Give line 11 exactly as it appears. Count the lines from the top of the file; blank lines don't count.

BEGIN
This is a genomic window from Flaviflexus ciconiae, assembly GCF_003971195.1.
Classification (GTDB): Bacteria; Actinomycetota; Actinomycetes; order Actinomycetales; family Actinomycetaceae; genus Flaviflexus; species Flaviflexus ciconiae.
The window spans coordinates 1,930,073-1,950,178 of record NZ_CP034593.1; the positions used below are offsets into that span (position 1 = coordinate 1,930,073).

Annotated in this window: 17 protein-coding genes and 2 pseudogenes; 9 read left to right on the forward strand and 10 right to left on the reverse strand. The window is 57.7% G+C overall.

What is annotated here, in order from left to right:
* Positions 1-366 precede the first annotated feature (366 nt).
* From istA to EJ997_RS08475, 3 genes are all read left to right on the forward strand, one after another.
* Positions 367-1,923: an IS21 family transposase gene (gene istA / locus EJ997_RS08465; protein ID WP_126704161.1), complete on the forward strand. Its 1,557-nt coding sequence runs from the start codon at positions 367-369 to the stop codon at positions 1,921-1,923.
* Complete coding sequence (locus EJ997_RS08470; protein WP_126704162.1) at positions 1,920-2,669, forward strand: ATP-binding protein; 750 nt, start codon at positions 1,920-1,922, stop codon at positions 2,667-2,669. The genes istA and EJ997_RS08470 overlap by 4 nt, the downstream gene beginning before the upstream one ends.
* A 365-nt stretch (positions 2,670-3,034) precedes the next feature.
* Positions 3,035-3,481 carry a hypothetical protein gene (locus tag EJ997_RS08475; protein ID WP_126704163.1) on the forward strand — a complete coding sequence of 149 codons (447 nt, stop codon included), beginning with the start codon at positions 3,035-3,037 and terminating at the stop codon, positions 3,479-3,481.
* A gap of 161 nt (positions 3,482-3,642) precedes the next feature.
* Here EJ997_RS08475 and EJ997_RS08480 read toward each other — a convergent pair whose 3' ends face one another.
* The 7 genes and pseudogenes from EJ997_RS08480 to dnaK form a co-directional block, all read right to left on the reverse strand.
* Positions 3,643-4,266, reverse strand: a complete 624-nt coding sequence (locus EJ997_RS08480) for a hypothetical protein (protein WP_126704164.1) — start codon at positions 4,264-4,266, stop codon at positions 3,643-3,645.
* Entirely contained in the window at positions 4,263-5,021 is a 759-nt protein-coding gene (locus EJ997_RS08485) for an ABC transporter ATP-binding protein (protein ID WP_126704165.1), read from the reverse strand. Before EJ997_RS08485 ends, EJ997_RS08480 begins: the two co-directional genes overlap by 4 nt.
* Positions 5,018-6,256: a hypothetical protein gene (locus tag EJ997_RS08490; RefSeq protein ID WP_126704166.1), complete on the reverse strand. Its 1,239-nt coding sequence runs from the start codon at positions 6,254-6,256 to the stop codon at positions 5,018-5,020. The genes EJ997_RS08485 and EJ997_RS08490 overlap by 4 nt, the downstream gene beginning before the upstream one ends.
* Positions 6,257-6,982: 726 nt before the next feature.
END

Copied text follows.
* Positions 3,035-3,481 carry a hypothetical protein gene (locus tag EJ997_RS08475; protein ID WP_126704163.1) on the forward strand — a complete coding sequence of 149 codons (447 nt, stop codon included), beginning with the start codon at positions 3,035-3,037 and terminating at the stop codon, positions 3,479-3,481.